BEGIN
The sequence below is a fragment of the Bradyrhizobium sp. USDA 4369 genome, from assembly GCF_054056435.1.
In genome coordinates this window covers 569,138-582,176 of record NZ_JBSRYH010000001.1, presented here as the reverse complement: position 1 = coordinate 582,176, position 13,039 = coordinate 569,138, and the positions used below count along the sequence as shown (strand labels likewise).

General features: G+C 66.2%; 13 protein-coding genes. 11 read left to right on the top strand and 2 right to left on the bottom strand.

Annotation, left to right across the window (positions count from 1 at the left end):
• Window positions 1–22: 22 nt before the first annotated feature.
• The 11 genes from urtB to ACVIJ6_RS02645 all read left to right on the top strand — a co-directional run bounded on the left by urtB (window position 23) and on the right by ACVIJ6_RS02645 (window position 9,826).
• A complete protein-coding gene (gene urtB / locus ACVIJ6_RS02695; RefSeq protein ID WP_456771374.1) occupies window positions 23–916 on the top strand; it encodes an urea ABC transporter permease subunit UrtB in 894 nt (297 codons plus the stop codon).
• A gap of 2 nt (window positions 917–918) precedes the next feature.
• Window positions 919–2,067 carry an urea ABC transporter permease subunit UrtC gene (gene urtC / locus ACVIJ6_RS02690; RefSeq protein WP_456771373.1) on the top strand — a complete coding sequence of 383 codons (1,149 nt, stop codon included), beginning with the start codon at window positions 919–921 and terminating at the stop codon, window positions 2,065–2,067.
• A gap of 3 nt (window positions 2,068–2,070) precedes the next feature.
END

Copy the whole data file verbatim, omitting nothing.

The sequence below is a fragment of the Bradyrhizobium sp. USDA 4369 genome, from assembly GCF_054056435.1.
In genome coordinates this window covers 569,138-582,176 of record NZ_JBSRYH010000001.1, presented here as the reverse complement: position 1 = coordinate 582,176, position 13,039 = coordinate 569,138, and the positions used below count along the sequence as shown (strand labels likewise).

General features: G+C 66.2%; 13 protein-coding genes. 11 read left to right on the top strand and 2 right to left on the bottom strand.

Annotation, left to right across the window (positions count from 1 at the left end):
• Window positions 1–22: 22 nt before the first annotated feature.
• The 11 genes from urtB to ACVIJ6_RS02645 all read left to right on the top strand — a co-directional run bounded on the left by urtB (window position 23) and on the right by ACVIJ6_RS02645 (window position 9,826).
• A complete protein-coding gene (gene urtB / locus ACVIJ6_RS02695; RefSeq protein ID WP_456771374.1) occupies window positions 23–916 on the top strand; it encodes an urea ABC transporter permease subunit UrtB in 894 nt (297 codons plus the stop codon).
• A gap of 2 nt (window positions 917–918) precedes the next feature.
• Window positions 919–2,067 carry an urea ABC transporter permease subunit UrtC gene (gene urtC / locus ACVIJ6_RS02690; RefSeq protein WP_456771373.1) on the top strand — a complete coding sequence of 383 codons (1,149 nt, stop codon included), beginning with the start codon at window positions 919–921 and terminating at the stop codon, window positions 2,065–2,067.
• A gap of 3 nt (window positions 2,068–2,070) precedes the next feature.